Spielberg shoots at Ground Zero
By Hindustan Times
It’s been 10 years since the September 11 terror attacks in the US, but for most, the memory remains fresh. And that’s what executive producer and filmmaker, Steven Spielberg, along with executive producer-architect Danny Forster and his team, tried to incorporate into the Discovery Channel show, Rising: Rebuilding Ground Zero.
Compiling stories of people who’ve reconstructed the iconic site took over three years. “This isn’t a documentary about 9/11, but about the day after, because that’s when you saw the best of humanity,” says Forster. Where the twin towers were once located, now stand four skyscrapers, including the 104-storey One World Trade Center, a transportation hub, museum and a memorial featuring the largest man-made waterfall in history, spread over an area of 16 acres. “It’s not just an office building. What’s also different is that the roads will come through Ground Zero, which they never did before,” he says, explaining the design of the memorial pools at the bottom of the waterfall. “The footprints of the original towers have been made into gigantic open holes that will have water cascading down the sides, then dropping into a hole in the centre. It’s a massive void which the water will never fill, it will always remain empty.”
After dealing with the government for permissions for years, the makers of the show met the builders and architects to gather over 1,000 hours of footage. “For 10 years, no one could see Ground Zero. It was all hidden,” says Forster, adding, “Part of the series looks at the significance of the design, not just symbolically or patriotically, but also how, functionally, this new design will create a better neighborhood.”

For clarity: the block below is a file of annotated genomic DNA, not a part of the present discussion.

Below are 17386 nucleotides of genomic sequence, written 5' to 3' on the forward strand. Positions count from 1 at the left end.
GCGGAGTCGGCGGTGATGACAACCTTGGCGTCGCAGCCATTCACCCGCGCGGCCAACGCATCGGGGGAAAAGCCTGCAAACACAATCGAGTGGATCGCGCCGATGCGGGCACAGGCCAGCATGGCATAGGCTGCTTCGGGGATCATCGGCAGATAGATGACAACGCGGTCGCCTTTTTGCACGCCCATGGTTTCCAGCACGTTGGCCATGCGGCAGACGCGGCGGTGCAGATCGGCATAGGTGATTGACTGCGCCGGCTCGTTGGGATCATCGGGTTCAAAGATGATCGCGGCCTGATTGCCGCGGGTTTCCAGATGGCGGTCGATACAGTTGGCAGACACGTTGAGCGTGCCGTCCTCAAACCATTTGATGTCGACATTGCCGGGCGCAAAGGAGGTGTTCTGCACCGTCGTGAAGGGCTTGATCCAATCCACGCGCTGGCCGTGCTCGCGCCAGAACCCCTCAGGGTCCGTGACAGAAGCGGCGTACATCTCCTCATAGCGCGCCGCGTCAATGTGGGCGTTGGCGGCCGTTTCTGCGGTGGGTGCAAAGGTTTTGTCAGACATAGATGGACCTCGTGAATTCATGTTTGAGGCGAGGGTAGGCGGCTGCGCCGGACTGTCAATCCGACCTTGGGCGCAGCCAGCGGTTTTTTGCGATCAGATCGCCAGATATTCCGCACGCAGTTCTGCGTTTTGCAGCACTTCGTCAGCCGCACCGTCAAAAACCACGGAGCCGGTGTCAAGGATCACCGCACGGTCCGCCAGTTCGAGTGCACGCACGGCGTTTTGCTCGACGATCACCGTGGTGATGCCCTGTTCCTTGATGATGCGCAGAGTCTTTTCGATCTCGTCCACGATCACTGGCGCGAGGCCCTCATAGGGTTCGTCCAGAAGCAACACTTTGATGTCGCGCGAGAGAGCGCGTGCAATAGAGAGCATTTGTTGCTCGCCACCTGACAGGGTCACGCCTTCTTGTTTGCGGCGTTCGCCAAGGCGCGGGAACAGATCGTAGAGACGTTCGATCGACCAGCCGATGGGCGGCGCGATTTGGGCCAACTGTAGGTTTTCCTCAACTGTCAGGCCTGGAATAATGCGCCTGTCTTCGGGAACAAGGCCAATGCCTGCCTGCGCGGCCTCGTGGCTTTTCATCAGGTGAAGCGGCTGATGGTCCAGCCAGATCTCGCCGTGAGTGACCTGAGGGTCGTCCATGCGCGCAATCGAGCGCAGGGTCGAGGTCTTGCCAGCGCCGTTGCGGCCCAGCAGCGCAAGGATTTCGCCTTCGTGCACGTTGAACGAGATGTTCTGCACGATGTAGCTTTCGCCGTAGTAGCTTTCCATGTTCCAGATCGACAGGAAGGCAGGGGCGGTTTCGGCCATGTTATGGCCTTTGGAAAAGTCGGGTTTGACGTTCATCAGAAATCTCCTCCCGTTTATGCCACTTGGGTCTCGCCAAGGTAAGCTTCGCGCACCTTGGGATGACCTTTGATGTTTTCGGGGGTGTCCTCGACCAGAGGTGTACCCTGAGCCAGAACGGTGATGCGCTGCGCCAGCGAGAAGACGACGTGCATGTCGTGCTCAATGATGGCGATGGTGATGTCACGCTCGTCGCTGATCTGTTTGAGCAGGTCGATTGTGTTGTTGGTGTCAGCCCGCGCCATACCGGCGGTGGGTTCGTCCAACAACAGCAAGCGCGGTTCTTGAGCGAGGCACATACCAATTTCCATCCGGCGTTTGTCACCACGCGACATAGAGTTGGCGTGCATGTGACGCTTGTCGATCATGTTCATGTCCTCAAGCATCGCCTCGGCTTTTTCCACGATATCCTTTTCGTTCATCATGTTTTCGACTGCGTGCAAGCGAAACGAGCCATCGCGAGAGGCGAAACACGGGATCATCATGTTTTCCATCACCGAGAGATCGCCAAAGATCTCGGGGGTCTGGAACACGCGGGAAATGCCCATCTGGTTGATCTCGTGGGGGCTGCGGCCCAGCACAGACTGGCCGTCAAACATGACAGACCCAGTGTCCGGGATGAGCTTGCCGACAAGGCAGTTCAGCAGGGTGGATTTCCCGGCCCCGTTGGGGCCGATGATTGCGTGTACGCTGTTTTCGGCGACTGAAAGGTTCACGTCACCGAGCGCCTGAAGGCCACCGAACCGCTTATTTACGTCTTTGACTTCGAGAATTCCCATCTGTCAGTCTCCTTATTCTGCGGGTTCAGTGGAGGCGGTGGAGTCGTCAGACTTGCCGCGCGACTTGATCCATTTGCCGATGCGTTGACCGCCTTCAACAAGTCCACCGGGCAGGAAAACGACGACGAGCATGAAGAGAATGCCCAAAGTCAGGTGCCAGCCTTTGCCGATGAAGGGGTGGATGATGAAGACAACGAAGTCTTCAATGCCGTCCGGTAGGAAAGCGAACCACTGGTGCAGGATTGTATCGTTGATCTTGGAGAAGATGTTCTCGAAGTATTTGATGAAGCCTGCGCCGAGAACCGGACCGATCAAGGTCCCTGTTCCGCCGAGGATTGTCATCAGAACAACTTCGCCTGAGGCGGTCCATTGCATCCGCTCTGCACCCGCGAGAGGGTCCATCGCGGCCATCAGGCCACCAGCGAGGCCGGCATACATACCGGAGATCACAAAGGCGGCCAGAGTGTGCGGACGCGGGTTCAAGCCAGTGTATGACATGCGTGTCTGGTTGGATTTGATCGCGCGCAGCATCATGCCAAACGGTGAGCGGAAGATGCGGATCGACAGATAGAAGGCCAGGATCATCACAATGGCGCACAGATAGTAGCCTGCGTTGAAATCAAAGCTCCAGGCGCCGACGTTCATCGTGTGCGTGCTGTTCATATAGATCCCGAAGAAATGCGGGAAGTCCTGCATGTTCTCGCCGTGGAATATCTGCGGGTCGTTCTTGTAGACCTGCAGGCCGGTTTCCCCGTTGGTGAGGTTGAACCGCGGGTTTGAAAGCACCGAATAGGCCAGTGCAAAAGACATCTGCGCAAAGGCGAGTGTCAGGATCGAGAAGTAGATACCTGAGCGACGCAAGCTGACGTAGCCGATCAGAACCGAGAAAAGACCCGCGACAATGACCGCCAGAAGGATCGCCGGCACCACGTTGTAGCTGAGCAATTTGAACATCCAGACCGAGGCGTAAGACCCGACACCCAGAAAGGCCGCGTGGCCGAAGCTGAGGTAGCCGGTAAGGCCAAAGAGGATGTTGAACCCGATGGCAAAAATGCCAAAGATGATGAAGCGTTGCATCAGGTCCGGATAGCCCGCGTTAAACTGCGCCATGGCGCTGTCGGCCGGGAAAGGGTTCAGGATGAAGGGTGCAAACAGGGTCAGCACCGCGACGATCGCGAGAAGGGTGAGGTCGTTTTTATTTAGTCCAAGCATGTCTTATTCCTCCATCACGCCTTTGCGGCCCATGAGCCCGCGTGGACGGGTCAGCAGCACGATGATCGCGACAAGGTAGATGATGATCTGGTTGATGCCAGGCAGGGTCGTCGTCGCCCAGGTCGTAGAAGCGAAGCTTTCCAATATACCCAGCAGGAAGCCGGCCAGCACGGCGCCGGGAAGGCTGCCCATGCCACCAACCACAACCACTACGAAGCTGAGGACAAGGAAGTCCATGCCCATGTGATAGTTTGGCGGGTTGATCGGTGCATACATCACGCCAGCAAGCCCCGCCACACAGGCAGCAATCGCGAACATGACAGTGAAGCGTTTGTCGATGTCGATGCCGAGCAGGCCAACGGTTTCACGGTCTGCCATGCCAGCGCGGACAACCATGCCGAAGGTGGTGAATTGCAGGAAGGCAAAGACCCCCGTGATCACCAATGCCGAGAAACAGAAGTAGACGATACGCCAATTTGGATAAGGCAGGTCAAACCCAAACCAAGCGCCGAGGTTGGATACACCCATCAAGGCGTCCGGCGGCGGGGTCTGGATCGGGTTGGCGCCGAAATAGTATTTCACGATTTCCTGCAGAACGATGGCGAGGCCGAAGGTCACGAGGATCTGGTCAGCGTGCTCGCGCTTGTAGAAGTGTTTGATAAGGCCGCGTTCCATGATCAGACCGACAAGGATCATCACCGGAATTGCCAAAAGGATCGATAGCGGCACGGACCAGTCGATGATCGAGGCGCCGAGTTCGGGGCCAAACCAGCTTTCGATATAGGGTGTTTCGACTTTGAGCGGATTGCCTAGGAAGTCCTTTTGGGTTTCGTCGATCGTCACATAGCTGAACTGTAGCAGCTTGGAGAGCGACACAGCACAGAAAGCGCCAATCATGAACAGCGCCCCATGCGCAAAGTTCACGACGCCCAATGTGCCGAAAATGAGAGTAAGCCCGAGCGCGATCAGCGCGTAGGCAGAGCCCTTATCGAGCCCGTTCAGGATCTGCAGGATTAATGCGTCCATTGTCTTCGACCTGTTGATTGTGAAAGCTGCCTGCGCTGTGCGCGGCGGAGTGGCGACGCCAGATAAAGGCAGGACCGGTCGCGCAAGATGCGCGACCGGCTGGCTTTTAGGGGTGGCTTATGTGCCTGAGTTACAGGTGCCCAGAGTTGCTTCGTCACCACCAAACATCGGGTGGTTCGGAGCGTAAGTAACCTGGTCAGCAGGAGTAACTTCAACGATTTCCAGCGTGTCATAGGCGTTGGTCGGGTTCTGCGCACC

Tower One, which is the biggest building on the site, is now also the tallest in America at 1,776 feet. “Interestingly, 1776 also happens to be the date when the Declaration of Independence was signed. This tower is probably the strongest and safest skyscraper ever built, so the memory of what happened has been factored into the design,” explains Forster. “At this site, the icon is not what is there, but what isn’t. It’s the missing towers we Americans remember.”